Prior to the use of quantum dots, the electrical innovation approach relied on invasive, retinal implants: for example, the Second Sight “Argus” device. But these types of retinal prostheses have some fundamental drawbacks: the invasive nature of the implantation procedure limits their use to patients who have lost almost all vision, and the nature of the device is such that it presents the brain with a stimulus that the visual system must learn to interpret. Our approach, by contrast, involves the application of a suspension of quantum dots. The size and construction of these particles are such that they easily diffuse into and across the retina, assisted by the natural processes of the eye which move the vitreous through the retina. In effect, we are using the vitreous as a reservoir to supply quantum dots to visual neurons.
The quantum dot mechanism of action is strikingly simple. While in the retina, the nanoparticles are stimulated by visible light entering the eye – and if a quantum dot is stimulated while it is in close proximity to a neural cell, it triggers an action potential in that cell which is interpreted as vision by the brain. Thus, the effect of photovoltaically active nanoparticles diffused throughout the retina is to electrically stimulate a large range and number of neuro-retinal cells. This form of direct stimulation has been reported (1-3) to prevent cell death in the ganglion cell layer, inner nuclear layer and outer nuclear layer, the latter of which contains photoreceptor cell bodies.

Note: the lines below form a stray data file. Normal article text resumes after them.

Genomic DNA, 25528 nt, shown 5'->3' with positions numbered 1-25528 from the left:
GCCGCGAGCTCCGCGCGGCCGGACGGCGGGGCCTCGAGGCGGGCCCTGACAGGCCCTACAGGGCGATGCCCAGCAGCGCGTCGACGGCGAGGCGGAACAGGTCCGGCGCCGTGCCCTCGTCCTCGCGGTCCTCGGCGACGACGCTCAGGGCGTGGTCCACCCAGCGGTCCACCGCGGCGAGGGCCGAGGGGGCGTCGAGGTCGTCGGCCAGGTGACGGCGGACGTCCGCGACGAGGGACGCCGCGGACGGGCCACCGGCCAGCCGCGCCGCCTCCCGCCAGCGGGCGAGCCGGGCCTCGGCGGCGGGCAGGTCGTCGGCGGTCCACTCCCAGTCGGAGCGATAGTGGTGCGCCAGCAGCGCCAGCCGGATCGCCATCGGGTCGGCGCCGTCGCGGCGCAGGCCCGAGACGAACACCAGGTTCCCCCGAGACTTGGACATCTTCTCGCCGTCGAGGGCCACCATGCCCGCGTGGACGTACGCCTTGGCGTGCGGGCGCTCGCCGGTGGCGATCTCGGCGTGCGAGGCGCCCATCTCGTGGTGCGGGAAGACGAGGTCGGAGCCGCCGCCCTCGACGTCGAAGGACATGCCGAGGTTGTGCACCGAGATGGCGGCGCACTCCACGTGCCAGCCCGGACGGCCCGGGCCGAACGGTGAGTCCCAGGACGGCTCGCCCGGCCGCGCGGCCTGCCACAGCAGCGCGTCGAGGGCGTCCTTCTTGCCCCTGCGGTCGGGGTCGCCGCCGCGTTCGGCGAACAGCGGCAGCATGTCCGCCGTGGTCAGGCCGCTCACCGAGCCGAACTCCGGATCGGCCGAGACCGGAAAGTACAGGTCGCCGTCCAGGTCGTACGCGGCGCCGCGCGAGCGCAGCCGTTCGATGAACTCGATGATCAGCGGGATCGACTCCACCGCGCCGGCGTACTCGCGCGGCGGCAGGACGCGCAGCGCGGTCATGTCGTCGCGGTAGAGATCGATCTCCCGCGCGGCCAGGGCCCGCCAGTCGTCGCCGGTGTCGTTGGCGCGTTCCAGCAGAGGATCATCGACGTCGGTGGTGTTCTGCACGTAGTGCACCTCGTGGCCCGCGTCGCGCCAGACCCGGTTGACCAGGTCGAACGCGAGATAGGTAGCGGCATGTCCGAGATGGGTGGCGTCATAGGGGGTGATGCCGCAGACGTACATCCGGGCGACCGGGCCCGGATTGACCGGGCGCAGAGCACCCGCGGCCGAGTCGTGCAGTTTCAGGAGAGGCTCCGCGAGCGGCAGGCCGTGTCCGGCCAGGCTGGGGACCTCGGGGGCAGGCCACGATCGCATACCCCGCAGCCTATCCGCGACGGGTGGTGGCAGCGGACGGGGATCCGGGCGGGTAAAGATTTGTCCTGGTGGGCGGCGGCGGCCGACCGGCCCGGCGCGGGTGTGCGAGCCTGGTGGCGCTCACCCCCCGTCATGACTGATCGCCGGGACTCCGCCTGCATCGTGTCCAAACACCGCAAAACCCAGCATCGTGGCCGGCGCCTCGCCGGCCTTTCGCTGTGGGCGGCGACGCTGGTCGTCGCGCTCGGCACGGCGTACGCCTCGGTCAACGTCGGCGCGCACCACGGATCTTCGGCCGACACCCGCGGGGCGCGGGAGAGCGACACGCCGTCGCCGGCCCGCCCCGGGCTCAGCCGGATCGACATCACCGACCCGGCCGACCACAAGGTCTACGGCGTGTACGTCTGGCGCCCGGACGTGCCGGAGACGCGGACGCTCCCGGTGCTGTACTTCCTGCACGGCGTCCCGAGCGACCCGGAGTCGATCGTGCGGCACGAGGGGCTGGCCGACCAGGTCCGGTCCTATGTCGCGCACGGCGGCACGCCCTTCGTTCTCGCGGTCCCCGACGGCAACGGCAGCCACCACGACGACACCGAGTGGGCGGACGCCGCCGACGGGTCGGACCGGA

In this way, administration of photovoltaic quantum dots to the retina may preserve the function and extend the lifetime of photoreceptor-dependent neurons, thereby arresting the visual decline associated with degenerative diseases of the retina. Furthermore, this effect may be achieved without the invasive surgery required for fixed, permanent implants – all that is needed to administer quantum dots is a standard intravitreal injection, just like the millions already given to AMD patients across the globe. Moreover, the injected aliquot can be very small – a volume far less than that of a sharpened pencil point holds over 12 trillion quantum dot nanoparticles!
The original work on quantum dot-mediated electrical stimulation of visual neurons was carried out by Jeff Olson at the University of Colorado. Using the Royal College of Surgeons rat model of inherited retinal degeneration, he showed that quantum dots could enhance cell survival and visual function (4). Subsequently, our preliminary, open-label clinical trial in Mexico assessed the safety of quantum dots in 20 patients with severe RP-associated vision loss. No significant treatment-related adverse events were recorded; one person had a heart attack, which was unrelated to treatment, and another had self-resolving injection-site inflammation, which is not unusual for the intravitreal administration route. But, perhaps more interestingly, 78 percent of the patients reported subjective improvements in visual function: for example, brighter and clearer vision. One patient said she’d been able to cook dinner for the first time in seven years; another reported that he’d been able to walk down the street without stepping in so many puddles. And when there was an effect, it was rapid – benefits were seen within weeks, if not days. These are anecdotal accounts, of course, and the trial was not controlled, but they are nevertheless suggestive of an encouraging quantum dot effect. It’s worth noting that these patient accounts were independent; they were not in communication with each other.